matter was deferred further to 14.2.2005 and then to 28.2.2005 vide
Circulars dated 8.2.2005 and 14.2.2005.
11.2 However, by some further correspondence, the Authority sought
comments from all service providers on 11.3.2005 on the issues of levy of
ADC and revenue sharing on roaming subscriber traffic. It moved a
consultation paper on 17.3.2005 to address the issue of revenue share
arrangement between terminating network and visiting network. BSNL
submitted its comments on this paper on 10.5.2005. In the meanwhile, the
Authority issued 5th amendment to the IUC Regulations on 11.4.2005 making
ADC applicable to national calls at Rs 0.30 per minute and international
roaming calls at Rs 3.25 per minute. The amendment was implemented by BSNL
vide Circular dated 9.5.2005. The amendment as it related to application of
ADC was challenged by COAI in Appeal No. 7/2005 which was allowed vide
order dated 21.9.2005. Thereafter, BSNL withdrew circular dated 9.5.2005
vide circular dated 13.10.2005.
11.3 On 23.6.2006, the Authority issued 6th amendment to IUC
Regulations. BSNL issued Circular dated 28.2.2006 for implementation of the
6th amendment and provided for higher termination charges for roaming
calls. Thereupon, COAI filed complaints before BSNL and also before the
Authority regarding higher termination charges for roaming calls. The
Authority issued letter dated 20.4.2006 to BSNL along with complaints filed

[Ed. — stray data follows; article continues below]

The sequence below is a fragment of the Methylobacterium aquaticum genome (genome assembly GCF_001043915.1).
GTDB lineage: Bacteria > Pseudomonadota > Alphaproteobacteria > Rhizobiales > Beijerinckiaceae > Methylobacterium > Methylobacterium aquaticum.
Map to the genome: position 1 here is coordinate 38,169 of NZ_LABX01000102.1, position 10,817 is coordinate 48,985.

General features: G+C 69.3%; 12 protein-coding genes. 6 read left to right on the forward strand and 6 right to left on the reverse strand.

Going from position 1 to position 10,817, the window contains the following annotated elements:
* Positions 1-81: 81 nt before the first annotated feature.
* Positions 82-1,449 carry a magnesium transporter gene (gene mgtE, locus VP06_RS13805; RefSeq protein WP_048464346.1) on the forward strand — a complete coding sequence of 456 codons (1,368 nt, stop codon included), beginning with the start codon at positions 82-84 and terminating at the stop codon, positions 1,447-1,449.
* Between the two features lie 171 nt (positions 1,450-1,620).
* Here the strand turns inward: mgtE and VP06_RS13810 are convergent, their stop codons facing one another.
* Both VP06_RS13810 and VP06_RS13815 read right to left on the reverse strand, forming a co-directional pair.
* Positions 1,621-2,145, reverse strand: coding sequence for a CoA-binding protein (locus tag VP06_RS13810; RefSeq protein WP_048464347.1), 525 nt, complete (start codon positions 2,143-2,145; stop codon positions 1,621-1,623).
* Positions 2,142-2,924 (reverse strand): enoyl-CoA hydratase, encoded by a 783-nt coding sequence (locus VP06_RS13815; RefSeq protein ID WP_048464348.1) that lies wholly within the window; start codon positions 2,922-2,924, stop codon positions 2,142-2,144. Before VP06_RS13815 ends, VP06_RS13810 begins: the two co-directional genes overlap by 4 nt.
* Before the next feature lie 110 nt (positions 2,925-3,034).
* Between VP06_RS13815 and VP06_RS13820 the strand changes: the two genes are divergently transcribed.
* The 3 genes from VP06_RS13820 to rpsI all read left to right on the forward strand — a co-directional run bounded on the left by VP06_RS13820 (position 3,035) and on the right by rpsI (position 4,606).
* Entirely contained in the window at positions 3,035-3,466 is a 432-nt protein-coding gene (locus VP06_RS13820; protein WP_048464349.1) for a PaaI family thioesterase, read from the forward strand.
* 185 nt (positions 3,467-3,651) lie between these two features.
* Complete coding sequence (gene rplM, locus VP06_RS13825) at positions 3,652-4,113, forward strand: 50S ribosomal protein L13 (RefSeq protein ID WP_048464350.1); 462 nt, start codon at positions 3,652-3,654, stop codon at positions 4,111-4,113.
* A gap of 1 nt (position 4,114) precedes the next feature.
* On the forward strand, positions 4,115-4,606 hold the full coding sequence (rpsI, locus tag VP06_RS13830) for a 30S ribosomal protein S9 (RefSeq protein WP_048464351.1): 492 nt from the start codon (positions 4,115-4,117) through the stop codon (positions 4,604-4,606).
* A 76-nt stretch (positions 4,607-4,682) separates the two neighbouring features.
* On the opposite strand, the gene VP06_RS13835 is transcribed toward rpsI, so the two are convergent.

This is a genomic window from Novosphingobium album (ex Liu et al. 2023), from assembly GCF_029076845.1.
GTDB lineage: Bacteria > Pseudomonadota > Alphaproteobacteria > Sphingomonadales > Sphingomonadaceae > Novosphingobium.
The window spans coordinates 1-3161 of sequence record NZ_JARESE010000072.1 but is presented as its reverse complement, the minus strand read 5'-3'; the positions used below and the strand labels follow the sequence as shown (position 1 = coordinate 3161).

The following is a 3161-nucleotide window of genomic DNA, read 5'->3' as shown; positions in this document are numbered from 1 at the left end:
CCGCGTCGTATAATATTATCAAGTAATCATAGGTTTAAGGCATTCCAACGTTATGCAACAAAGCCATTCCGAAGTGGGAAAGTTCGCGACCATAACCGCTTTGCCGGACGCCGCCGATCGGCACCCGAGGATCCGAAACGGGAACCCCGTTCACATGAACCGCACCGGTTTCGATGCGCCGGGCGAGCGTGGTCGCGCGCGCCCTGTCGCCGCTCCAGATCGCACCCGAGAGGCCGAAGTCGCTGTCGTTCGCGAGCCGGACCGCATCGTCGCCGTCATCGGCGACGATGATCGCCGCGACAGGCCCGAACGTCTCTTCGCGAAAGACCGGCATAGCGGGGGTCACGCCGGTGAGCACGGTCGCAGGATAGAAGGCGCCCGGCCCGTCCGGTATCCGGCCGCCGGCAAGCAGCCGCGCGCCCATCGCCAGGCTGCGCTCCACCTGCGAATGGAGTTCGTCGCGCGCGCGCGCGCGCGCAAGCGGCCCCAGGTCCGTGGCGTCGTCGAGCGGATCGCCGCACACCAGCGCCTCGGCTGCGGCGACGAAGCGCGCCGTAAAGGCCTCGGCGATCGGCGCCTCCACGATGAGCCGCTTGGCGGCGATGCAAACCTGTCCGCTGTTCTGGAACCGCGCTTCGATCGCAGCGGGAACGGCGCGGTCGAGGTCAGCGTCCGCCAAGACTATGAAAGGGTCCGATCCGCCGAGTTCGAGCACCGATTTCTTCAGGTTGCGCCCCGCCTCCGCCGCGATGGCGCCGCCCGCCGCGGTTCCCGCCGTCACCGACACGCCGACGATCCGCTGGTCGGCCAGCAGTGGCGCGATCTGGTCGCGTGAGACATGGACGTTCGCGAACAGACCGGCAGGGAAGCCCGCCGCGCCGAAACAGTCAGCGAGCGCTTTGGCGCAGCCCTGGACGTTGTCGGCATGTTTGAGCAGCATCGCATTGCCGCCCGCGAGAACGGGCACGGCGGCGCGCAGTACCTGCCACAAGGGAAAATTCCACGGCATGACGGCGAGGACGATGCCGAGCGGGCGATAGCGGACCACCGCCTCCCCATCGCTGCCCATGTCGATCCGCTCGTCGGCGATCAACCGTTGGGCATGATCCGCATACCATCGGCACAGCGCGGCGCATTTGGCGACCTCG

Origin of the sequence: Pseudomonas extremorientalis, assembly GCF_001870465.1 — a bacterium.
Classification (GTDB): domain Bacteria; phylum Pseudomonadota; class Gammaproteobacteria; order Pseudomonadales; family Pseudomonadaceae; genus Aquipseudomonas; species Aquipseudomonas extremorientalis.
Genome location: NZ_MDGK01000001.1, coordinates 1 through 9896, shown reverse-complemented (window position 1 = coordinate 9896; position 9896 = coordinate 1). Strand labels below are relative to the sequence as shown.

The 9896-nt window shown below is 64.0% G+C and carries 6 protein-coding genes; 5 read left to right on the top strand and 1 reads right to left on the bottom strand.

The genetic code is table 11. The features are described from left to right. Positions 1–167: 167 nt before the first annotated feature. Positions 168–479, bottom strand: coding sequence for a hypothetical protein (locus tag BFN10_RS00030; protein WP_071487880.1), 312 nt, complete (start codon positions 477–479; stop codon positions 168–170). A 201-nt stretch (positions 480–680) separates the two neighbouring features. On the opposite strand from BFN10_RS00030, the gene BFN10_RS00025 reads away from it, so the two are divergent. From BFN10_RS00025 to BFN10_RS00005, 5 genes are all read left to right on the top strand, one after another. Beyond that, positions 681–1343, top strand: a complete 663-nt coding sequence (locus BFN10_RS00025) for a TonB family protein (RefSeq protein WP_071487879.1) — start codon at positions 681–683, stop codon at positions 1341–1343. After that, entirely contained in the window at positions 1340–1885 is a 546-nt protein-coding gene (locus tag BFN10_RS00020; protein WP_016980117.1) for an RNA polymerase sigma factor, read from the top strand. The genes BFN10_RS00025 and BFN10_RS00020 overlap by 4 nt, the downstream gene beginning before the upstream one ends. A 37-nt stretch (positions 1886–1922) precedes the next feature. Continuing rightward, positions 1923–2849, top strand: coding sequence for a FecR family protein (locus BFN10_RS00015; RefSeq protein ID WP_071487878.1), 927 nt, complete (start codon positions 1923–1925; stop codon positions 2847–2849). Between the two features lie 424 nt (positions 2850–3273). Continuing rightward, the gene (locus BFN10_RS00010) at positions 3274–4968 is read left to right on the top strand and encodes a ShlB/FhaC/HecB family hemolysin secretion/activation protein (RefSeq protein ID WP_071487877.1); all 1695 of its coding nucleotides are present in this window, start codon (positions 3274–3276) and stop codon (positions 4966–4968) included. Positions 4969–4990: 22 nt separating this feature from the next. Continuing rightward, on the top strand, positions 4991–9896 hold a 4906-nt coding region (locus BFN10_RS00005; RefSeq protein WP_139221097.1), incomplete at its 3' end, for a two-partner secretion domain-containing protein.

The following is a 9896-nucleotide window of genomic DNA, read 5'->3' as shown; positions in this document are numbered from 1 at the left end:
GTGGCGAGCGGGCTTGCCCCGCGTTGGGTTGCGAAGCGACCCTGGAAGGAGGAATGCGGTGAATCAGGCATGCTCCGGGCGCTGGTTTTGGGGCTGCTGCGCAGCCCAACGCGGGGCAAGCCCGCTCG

by COAI and M/s BPL. Complaint of Bharti was also forwarded vide letter
dated 24.4.2006. Despite agreeing to discuss the matter with the private
operators, BSNL started raising bills as per the circular. COAI and others
made representations dated 24.5.2006 and 12.6.2006 against thee demands.
BSNL replied to the Authority’s letter vide letter dated 28.4.2006 stating
that the license agreements provide for revenue share and the circular was
strictly in accordance with the same.
11.4 Vide decision dated 11.9.2006, the Authority rejected the claim
of BSNL for revenue sharing in respect of roaming calls and directed BSNL
to charge Rs 0.30 per minute for termination of national and international
roaming calls as prescribed in IUC Regulations.
11.5 BSNL filed Appeal No. 14/2006 challenging the Authority’s
decision dated 11.9.2006 on the ground of lack of jurisdiction. COAI also
filed Appeal No.16/2006 challenging the decision of the Authority insofar
as it was made prospective.
11.6 During the pendency of the appeals, the Authority notified
Telecommunication Tariff (forty fourth amendment) Order, 2007 on 24.1.2007
fixing maximum permissible charges for national roaming calls.
11.7 After hearing the parties, TDSAT vide order dated 24.8.2007
dismissed Appeal Nos. 14 and 16 of 2006 and Petition No.319/2006 and held
that the decision taken by the Authority was legally correct and justified.
11.8 The Authority filed MA No. 121/2007 for correction of order
dated 24.8.2007 for deletion of the words “admitted” from para 6 line 12
and “and is recommendatory” from para 9 line 24. MA was allowed vide
impugned order dated 12.9.2007 and the words “and is recommendatory” were
deleted. TDSAT held that functions enumerated in Section 11(1)(b) cannot be